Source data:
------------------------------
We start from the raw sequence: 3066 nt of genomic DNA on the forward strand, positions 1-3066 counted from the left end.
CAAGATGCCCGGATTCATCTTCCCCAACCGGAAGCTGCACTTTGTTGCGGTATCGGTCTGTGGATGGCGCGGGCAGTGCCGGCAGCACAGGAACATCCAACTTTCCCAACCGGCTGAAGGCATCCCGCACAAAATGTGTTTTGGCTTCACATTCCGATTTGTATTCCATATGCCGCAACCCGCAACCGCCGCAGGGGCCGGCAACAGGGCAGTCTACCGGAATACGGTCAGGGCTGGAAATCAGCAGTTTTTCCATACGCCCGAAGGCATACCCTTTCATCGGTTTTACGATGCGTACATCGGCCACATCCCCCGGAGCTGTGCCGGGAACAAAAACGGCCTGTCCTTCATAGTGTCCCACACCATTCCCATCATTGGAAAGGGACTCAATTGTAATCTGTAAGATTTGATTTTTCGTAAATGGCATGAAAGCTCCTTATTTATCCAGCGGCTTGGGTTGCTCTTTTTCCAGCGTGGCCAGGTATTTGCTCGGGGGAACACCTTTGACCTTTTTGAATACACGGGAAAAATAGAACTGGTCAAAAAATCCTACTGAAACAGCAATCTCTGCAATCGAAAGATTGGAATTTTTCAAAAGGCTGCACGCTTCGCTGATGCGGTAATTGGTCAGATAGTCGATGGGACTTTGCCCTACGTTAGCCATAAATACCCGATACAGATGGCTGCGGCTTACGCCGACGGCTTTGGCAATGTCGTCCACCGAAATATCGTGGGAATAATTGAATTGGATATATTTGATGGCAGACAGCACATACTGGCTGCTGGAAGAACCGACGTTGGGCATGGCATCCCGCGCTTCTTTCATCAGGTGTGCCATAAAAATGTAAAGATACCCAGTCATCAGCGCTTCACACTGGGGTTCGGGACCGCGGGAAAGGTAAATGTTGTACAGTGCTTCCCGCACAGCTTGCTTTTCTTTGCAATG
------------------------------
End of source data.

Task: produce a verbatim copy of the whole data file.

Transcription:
We start from the raw sequence: 3066 nt of genomic DNA on the forward strand, positions 1-3066 counted from the left end.
CAAGATGCCCGGATTCATCTTCCCCAACCGGAAGCTGCACTTTGTTGCGGTATCGGTCTGTGGATGGCGCGGGCAGTGCCGGCAGCACAGGAACATCCAACTTTCCCAACCGGCTGAAGGCATCCCGCACAAAATGTGTTTTGGCTTCACATTCCGATTTGTATTCCATATGCCGCAACCCGCAACCGCCGCAGGGGCCGGCAACAGGGCAGTCTACCGGAATACGGTCAGGGCTGGAAATCAGCAGTTTTTCCATACGCCCGAAGGCATACCCTTTCATCGGTTTTACGATGCGTACATCGGCCACATCCCCCGGAGCTGTGCCGGGAACAAAAACGGCCTGTCCTTCATAGTGTCCCACACCATTCCCATCATTGGAAAGGGACTCAATTGTAATCTGTAAGATTTGATTTTTCGTAAATGGCATGAAAGCTCCTTATTTATCCAGCGGCTTGGGTTGCTCTTTTTCCAGCGTGGCCAGGTATTTGCTCGGGGGAACACCTTTGACCTTTTTGAATACACGGGAAAAATAGAACTGGTCAAAAAATCCTACTGAAACAGCAATCTCTGCAATCGAAAGATTGGAATTTTTCAAAAGGCTGCACGCTTCGCTGATGCGGTAATTGGTCAGATAGTCGATGGGACTTTGCCCTACGTTAGCCATAAATACCCGATACAGATGGCTGCGGCTTACGCCGACGGCTTTGGCAATGTCGTCCACCGAAATATCGTGGGAATAATTGAATTGGATATATTTGATGGCAGACAGCACATACTGGCTGCTGGAAGAACCGACGTTGGGCATGGCATCCCGCGCTTCTTTCATCAGGTGTGCCATAAAAATGTAAAGATACCCAGTCATCAGCGCTTCACACTGGGGTTCGGGACCGCGGGAAAGGTAAATGTTGTACAGTGCTTCCCGCACAGCTTGCTTTTCTTTGCAATG